Warner Bros.

“Justice League” is actually the best use of Superman in the 21st century, so it seems like an odd choice not to feature him in the trailers or first wave marketing materials for the film. I mean, we all knew he was coming back. Hello! “Batman vs. Superman” literally ends teasing that fact. [Edit: I think they gave up and already started advertising Superman being in "Justice League"]

Ben Affleck is finally settling into his role as Batman, so of course, he wants to quit. Warner Bros. obliges, setting up a strong foreshadowing for Bruce Wayne’s near-future exit. The film is peppered with “old man Batman” jokes, and references to how this iteration has been fighting crime for 20 years. 

All previous Batman films featured a Batman that instantly recovered from injury. However, “Justice League” features a Batman who licks his wounds after every battle. Wonder Woman even insists that Batman “can’t keep doing this forever.” It reads as a set up for disenchanted actor Ben Affleck to leave.

Wonder Woman has a great story arc you may have thought would have been saved for her solo sequel. The one thing “Justice League” got right that “Wonder Woman” did not? A more even tone. Whereas the campy villain scenes in “Wonder Woman” didn’t quite fit the rest of the film, “Justice League” invites camp along for the full ride.

The DCEU films remain aggressively masculine, but now in an almost tongue-in-cheek manner. The cinematography is flamboyantly fire and brimstone. The CGI is adorned with a grainy faux film look. The fights are loud, ultra-violent, and metallic. Concrete slabs burst apart like sticks of chalk. Surely no film is this cartoonishly macho without being self-aware… right?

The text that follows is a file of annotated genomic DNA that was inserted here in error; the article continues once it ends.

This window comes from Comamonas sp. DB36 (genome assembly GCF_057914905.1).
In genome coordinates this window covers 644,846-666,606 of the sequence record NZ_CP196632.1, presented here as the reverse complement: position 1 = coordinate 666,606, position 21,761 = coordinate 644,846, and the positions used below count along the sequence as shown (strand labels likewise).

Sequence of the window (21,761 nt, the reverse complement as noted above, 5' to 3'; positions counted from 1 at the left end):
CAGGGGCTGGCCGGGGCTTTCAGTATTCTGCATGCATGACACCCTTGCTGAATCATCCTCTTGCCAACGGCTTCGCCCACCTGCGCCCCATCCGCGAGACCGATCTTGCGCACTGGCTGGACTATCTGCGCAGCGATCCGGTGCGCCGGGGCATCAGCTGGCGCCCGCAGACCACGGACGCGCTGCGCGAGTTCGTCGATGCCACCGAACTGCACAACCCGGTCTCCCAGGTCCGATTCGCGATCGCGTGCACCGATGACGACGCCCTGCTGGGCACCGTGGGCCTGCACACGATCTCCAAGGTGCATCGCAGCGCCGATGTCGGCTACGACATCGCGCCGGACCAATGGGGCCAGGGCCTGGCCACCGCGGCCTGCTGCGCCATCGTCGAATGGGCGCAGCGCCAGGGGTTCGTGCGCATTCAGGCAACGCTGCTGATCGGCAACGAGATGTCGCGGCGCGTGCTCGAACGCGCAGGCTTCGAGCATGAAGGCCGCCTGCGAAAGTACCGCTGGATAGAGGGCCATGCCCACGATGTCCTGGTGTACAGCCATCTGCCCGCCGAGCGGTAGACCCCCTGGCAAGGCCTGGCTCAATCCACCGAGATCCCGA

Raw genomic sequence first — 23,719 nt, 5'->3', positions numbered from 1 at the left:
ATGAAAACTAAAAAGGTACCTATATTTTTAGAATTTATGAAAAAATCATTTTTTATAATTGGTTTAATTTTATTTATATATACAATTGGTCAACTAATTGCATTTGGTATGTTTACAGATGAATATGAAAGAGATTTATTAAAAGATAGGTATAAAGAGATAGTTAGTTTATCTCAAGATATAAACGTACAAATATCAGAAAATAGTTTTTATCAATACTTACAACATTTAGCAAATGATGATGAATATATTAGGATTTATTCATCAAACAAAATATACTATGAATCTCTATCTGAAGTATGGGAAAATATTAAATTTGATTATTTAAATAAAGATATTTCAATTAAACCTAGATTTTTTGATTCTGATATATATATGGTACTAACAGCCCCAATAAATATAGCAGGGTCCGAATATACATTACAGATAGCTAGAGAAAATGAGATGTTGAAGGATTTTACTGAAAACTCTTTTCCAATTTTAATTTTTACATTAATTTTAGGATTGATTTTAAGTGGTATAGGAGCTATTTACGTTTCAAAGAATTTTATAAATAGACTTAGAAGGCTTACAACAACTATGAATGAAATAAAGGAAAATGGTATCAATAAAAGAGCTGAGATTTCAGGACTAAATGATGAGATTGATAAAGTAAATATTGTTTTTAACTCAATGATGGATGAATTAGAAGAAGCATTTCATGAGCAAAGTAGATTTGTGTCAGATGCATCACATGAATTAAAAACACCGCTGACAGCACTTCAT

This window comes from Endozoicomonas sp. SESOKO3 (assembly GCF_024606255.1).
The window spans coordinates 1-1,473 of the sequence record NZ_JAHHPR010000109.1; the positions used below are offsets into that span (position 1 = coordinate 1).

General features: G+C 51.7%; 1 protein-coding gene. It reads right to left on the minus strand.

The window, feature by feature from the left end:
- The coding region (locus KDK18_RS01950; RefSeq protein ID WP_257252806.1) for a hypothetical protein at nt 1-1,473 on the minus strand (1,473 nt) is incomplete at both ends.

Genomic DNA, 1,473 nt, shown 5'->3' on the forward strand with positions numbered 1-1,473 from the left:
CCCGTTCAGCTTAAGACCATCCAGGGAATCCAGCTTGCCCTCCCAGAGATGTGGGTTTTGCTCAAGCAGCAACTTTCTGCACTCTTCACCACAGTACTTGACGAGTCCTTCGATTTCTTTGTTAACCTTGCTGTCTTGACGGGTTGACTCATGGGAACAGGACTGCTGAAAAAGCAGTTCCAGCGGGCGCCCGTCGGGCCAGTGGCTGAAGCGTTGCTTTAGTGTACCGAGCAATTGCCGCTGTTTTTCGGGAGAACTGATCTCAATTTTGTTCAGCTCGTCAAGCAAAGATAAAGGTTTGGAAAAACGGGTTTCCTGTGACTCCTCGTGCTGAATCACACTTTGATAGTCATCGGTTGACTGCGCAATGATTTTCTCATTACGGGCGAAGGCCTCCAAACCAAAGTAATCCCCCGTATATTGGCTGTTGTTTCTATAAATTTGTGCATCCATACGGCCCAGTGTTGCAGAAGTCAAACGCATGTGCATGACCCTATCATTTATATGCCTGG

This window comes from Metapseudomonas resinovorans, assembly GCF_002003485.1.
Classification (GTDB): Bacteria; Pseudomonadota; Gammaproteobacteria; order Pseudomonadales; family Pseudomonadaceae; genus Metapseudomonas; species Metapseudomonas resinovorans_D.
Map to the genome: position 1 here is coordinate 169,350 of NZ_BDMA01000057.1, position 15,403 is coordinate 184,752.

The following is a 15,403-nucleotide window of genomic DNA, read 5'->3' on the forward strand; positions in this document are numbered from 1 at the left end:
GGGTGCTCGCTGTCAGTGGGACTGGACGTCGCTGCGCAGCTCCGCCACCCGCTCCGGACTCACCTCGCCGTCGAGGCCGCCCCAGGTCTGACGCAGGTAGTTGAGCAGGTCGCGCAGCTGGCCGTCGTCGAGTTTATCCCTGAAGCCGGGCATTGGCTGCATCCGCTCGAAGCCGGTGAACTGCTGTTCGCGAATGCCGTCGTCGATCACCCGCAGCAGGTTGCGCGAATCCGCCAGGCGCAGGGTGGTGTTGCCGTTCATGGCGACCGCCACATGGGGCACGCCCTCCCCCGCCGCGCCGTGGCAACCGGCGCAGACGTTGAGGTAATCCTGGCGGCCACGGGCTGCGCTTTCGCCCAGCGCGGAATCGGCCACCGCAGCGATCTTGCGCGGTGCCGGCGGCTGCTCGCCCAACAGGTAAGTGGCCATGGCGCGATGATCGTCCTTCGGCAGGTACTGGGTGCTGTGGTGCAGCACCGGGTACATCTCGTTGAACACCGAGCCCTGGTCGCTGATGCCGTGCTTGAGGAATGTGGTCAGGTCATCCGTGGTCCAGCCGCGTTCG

Warner Bros.

Warner Bros.

The Jack Kirby creation Steppenwolf is better than most Marvel Cinematic Universe (MCU) villains; certainly better than the next Avengers film’s big bad, that boring purple giant Thanos. Despite heavy motion capture, actor Ciarán Hinds pulls off a fantastical performance. Whereas a similar “world ending” big bad in the MCU film “Thor: Ragnarok” is the butt of jokes, Steppenwolf is a serious threat. His army isn’t weak, either. With their unique look and backstory, Steppenwolf’s insect-like Parademons are more memorable than your average, disposable “faceless army.” All this good does not save the bad final fight scene, which feels long and predictable. 

The credits feature a strange and intriguing decision not to credit Joss Whedon as Zach Snyder’s co-director, despite Whedon’s heavy rewrites and reshoots. While likely a show of respect to Snyder, the idea that this is as much a Snyder film as “Watchmen” or “Batman vs. Superman: Dawn of Justice” does not compute. Whedon does take a writing credit for his reshoot efforts, though. 

Despite the tragic circumstances that brought him on (director Zach Snyder’s daughter Willow died by suicide early this year), “Justice League” is lucky to have Joss Whedon. The film could have been another dark, violent mess for DC without Whedon’s signature crowd-pleasing touches. Joss Whedon's genre-defining work directing the MCU game changer “The Avengers” set the bar so high, his involvement in DC’s equivalent film “Justice League” was its only chance of being comparable. This film was never going to be perfect, but it’s at least a very fun ride. This is a best-case scenario for the most complex film in the messiest cinematic universe. 

3.5 out of 5 stars

Who's your favorite member of the Justice League? Hit me up on social! @DerekPlease everywhere.